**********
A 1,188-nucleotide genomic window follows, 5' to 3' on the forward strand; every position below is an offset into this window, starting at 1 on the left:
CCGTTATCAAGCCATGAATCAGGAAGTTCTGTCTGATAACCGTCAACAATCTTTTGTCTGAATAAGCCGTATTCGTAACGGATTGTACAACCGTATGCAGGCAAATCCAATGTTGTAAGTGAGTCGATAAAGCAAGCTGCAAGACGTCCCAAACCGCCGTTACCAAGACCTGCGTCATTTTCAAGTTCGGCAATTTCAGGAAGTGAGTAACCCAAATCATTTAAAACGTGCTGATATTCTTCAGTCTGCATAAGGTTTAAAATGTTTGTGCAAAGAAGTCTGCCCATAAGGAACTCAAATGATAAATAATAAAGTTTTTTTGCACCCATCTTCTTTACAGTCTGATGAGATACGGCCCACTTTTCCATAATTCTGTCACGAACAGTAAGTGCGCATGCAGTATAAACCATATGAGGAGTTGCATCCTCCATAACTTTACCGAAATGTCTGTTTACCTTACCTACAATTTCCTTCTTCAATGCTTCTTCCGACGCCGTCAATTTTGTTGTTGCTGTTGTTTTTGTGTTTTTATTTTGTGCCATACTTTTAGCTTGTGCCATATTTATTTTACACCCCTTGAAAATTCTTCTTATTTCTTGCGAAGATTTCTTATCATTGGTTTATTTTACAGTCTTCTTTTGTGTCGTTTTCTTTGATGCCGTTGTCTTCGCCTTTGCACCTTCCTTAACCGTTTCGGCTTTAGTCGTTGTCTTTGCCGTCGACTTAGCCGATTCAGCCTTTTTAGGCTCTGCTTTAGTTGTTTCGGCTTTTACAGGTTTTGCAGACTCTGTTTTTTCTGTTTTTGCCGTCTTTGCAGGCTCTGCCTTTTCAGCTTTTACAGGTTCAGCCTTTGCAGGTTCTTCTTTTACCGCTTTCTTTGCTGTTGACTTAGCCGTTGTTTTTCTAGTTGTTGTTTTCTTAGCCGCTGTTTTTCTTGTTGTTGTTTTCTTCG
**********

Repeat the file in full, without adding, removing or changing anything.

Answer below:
A 1,188-nucleotide genomic window follows, 5' to 3' on the forward strand; every position below is an offset into this window, starting at 1 on the left:
CCGTTATCAAGCCATGAATCAGGAAGTTCTGTCTGATAACCGTCAACAATCTTTTGTCTGAATAAGCCGTATTCGTAACGGATTGTACAACCGTATGCAGGCAAATCCAATGTTGTAAGTGAGTCGATAAAGCAAGCTGCAAGACGTCCCAAACCGCCGTTACCAAGACCTGCGTCATTTTCAAGTTCGGCAATTTCAGGAAGTGAGTAACCCAAATCATTTAAAACGTGCTGATATTCTTCAGTCTGCATAAGGTTTAAAATGTTTGTGCAAAGAAGTCTGCCCATAAGGAACTCAAATGATAAATAATAAAGTTTTTTTGCACCCATCTTCTTTACAGTCTGATGAGATACGGCCCACTTTTCCATAATTCTGTCACGAACAGTAAGTGCGCATGCAGTATAAACCATATGAGGAGTTGCATCCTCCATAACTTTACCGAAATGTCTGTTTACCTTACCTACAATTTCCTTCTTCAATGCTTCTTCCGACGCCGTCAATTTTGTTGTTGCTGTTGTTTTTGTGTTTTTATTTTGTGCCATACTTTTAGCTTGTGCCATATTTATTTTACACCCCTTGAAAATTCTTCTTATTTCTTGCGAAGATTTCTTATCATTGGTTTATTTTACAGTCTTCTTTTGTGTCGTTTTCTTTGATGCCGTTGTCTTCGCCTTTGCACCTTCCTTAACCGTTTCGGCTTTAGTCGTTGTCTTTGCCGTCGACTTAGCCGATTCAGCCTTTTTAGGCTCTGCTTTAGTTGTTTCGGCTTTTACAGGTTTTGCAGACTCTGTTTTTTCTGTTTTTGCCGTCTTTGCAGGCTCTGCCTTTTCAGCTTTTACAGGTTCAGCCTTTGCAGGTTCTTCTTTTACCGCTTTCTTTGCTGTTGACTTAGCCGTTGTTTTTCTAGTTGTTGTTTTCTTAGCCGCTGTTTTTCTTGTTGTTGTTTTCTTCG